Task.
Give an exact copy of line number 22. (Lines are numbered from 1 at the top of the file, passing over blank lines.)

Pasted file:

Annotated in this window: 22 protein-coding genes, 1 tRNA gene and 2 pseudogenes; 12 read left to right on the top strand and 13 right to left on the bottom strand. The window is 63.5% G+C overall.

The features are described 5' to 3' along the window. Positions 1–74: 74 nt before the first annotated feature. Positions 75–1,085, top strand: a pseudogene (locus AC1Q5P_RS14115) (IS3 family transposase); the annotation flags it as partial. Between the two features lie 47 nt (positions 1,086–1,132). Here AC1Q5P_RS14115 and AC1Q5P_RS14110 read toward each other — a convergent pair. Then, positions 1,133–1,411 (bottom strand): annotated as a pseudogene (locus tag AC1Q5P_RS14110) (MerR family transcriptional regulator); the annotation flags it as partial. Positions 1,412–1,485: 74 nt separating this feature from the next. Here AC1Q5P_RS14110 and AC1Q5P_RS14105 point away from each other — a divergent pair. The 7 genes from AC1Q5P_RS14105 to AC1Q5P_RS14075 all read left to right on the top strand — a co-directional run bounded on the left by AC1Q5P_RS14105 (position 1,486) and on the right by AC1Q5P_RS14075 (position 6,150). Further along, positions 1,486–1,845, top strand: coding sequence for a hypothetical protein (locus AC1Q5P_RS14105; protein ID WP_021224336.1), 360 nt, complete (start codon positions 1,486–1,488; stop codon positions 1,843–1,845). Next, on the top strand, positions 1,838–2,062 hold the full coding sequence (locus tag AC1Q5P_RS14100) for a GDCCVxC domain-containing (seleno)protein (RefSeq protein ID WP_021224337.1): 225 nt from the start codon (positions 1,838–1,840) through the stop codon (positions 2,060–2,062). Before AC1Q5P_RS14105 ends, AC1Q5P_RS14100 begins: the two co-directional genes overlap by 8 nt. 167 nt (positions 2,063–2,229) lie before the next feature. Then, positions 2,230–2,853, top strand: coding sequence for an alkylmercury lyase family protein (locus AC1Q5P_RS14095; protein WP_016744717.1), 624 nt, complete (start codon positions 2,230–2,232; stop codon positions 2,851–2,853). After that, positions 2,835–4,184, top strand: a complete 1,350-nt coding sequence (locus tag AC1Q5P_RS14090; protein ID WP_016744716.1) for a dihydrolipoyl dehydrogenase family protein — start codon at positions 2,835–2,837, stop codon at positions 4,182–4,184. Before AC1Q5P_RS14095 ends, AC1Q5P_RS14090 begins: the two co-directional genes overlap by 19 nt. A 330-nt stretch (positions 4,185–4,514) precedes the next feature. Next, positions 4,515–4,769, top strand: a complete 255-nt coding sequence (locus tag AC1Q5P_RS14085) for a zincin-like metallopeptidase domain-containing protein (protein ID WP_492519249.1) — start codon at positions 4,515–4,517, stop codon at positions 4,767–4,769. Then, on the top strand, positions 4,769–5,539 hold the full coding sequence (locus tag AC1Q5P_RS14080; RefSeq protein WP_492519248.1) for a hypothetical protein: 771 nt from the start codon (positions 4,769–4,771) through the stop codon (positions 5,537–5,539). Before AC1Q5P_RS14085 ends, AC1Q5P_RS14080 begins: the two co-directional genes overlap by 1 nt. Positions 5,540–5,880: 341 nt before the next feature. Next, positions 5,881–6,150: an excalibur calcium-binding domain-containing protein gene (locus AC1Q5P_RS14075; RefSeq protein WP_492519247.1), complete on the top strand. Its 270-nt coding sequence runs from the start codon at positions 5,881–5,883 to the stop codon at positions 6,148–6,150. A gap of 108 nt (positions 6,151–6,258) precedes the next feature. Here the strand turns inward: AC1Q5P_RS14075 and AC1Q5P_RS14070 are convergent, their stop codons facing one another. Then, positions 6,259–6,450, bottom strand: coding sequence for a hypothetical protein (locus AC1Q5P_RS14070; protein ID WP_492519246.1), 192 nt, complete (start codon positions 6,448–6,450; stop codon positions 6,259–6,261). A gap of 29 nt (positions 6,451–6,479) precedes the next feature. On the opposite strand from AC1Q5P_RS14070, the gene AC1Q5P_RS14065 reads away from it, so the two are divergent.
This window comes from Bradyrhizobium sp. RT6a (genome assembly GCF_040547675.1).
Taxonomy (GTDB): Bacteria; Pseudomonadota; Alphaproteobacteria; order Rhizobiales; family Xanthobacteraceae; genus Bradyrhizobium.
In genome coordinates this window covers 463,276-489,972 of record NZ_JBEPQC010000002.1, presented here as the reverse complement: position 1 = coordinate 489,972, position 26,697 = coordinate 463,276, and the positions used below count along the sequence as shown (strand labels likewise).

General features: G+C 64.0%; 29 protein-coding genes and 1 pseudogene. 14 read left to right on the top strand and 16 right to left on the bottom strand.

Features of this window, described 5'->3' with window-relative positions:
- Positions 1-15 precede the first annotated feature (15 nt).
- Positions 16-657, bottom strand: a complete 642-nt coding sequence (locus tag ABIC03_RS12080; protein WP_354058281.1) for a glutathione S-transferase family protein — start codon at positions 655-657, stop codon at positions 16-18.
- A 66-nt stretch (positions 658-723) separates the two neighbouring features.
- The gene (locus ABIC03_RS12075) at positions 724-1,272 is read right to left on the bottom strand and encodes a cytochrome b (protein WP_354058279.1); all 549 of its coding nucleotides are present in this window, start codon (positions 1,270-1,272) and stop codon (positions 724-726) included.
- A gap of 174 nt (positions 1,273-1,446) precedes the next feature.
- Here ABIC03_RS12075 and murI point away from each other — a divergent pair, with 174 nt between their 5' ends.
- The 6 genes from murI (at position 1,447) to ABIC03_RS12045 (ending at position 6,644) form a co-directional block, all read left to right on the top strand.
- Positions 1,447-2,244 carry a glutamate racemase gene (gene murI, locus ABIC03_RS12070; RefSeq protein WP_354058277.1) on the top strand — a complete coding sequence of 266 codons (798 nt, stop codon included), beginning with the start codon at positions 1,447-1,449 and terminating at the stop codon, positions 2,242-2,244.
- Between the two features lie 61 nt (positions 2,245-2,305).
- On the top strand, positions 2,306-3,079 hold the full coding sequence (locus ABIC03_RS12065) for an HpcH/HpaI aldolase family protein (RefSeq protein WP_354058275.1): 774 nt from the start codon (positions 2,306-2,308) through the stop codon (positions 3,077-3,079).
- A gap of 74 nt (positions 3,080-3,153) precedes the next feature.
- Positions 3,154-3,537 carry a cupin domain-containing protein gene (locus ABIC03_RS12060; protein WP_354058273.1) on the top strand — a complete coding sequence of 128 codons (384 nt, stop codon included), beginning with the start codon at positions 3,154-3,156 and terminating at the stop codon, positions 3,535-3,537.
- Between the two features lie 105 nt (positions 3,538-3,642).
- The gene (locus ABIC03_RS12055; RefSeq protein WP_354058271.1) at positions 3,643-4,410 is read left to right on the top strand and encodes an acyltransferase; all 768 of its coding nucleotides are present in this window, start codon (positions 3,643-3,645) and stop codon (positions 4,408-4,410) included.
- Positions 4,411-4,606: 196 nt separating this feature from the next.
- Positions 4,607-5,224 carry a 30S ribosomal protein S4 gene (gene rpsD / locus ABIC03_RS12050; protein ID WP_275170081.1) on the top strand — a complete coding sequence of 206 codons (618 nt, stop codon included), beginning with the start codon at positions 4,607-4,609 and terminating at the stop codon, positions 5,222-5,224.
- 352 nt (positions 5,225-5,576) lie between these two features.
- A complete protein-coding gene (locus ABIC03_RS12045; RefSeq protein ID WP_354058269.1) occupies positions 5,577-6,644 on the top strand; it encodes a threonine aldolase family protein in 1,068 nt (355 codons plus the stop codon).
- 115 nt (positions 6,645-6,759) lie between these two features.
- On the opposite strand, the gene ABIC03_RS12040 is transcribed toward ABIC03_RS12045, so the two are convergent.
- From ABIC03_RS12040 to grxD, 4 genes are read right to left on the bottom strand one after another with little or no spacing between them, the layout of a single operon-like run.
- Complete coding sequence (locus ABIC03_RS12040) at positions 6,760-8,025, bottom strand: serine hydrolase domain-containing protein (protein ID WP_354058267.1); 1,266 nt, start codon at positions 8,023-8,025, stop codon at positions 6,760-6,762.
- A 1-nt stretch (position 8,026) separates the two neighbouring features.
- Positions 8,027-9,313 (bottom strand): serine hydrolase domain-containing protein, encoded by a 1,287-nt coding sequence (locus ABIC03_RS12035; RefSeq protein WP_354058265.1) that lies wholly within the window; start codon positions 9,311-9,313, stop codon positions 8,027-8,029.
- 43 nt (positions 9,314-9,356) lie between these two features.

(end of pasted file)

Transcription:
- Positions 4,411-4,606: 196 nt separating this feature from the next.